Performing a Join Between Tables in Different Databases

Problem

You want to use tables in a join, but they’re not located in the same database.

Solution

Use database name qualifiers to tell MySQL where to find the tables.

Discussion

Sometimes it’s necessary to perform a join on two tables that are located in different databases. To do this, qualify table and column names sufficiently so that MySQL knows what you’re referring to. Thus far, we have used the artist and painting tables with the implicit understanding that both are in the cookbook database, which means that we can simply refer to the tables without specifying any database name when cookbook is the default database. For example, the following statement uses the two tables to associate artists with their paintings:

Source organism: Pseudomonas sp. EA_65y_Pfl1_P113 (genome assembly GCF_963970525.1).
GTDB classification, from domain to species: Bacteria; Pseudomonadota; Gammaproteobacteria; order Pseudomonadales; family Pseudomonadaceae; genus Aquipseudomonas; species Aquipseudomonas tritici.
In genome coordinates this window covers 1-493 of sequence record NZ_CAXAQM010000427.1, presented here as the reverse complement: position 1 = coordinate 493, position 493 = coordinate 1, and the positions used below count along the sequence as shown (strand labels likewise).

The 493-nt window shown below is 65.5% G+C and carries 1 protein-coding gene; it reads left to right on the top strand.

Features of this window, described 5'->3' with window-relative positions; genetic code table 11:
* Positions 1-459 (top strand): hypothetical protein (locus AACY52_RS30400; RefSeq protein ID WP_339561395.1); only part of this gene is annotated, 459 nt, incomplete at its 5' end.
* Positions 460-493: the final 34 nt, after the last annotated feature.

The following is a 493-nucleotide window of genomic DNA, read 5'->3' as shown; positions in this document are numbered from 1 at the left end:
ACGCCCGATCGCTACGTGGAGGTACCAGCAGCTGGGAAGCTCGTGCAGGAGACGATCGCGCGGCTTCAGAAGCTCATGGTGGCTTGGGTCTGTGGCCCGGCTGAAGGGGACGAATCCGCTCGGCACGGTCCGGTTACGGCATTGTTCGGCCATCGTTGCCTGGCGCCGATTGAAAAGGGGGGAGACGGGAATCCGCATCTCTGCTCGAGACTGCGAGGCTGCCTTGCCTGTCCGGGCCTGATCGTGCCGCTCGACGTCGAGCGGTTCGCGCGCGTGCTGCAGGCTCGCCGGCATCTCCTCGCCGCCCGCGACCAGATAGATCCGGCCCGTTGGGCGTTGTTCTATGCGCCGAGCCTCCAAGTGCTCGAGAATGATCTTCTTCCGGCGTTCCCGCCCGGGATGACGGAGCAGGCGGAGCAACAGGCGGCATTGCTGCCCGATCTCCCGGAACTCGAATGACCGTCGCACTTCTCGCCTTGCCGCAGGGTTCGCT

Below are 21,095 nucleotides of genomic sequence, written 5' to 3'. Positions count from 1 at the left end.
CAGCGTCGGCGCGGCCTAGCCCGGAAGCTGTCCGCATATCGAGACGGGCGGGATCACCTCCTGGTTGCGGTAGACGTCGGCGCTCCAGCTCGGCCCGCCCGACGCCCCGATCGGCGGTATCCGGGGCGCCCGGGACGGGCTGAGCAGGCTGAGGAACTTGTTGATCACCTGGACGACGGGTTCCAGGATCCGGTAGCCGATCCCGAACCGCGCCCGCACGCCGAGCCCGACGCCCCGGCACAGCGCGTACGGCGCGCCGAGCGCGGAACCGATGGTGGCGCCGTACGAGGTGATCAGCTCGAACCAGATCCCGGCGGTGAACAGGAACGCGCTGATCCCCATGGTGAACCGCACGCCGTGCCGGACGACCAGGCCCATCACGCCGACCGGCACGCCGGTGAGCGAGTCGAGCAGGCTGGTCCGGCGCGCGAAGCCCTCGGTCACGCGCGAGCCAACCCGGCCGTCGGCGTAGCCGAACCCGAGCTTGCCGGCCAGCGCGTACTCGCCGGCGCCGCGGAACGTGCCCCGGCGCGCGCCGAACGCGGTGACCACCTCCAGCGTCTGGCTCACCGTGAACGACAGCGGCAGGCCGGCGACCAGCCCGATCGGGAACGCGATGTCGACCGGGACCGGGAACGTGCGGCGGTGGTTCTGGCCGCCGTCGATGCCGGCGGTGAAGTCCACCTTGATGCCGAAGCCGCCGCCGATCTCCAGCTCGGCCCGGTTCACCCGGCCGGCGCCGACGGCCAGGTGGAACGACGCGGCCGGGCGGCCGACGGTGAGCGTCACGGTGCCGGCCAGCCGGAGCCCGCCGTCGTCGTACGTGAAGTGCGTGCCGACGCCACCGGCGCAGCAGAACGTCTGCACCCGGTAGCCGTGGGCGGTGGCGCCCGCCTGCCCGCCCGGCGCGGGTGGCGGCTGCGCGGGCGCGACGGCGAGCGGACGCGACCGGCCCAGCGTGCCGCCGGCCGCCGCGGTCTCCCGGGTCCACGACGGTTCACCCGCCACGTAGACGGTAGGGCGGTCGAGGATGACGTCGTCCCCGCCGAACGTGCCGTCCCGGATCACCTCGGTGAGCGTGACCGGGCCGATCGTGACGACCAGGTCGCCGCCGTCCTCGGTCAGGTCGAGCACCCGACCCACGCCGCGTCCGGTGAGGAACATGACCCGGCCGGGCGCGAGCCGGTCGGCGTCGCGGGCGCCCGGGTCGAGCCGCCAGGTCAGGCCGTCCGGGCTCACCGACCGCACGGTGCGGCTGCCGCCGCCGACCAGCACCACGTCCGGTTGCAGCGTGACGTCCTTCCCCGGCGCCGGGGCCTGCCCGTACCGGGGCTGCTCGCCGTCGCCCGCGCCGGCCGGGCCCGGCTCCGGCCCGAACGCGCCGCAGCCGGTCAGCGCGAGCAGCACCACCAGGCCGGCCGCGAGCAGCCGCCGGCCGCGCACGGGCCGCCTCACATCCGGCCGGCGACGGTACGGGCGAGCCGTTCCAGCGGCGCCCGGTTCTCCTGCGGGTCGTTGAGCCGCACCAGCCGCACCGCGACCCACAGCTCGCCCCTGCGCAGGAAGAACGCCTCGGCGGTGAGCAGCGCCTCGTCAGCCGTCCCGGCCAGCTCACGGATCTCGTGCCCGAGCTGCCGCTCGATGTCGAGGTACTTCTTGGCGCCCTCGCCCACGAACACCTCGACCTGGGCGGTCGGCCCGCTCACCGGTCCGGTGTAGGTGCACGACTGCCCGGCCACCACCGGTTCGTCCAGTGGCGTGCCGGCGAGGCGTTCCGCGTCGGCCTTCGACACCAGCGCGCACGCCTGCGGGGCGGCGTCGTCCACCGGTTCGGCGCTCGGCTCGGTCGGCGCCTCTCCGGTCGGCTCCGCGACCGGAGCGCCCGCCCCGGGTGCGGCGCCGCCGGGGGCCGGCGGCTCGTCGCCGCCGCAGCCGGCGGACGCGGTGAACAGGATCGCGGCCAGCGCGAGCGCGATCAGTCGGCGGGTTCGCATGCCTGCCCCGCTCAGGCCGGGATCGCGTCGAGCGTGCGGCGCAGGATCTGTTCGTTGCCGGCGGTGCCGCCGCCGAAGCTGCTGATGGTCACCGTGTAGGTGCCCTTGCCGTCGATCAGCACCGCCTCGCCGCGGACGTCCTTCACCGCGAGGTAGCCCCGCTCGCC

SELECT artist.name, painting.title
  FROM artist INNER JOIN painting
  ON artist.a_id = painting.a_id;

But suppose instead that artist is in the db1 database and painting is in the db2 database. To indicate this, qualify each table name with a prefix that specifies which database it’s in. The fully qualified form of the join looks like this:

SELECT db1.artist.name, db2.painting.title
  FROM db1.artist INNER JOIN db2.painting
  ON db1.artist.a_id = db2.painting.a_id;

If there is no default database, or it is neither db1 nor db2, it’s necessary to use this fully qualified form. If the default database is either db1 or db2, you can dispense with the corresponding qualifiers. For example, if the default database is db1, you can ...

Get MySQL Cookbook, 2nd Edition now with O’Reilly online learning.

O’Reilly members experience live online training, plus books, videos, and digital content from 200+ publishers.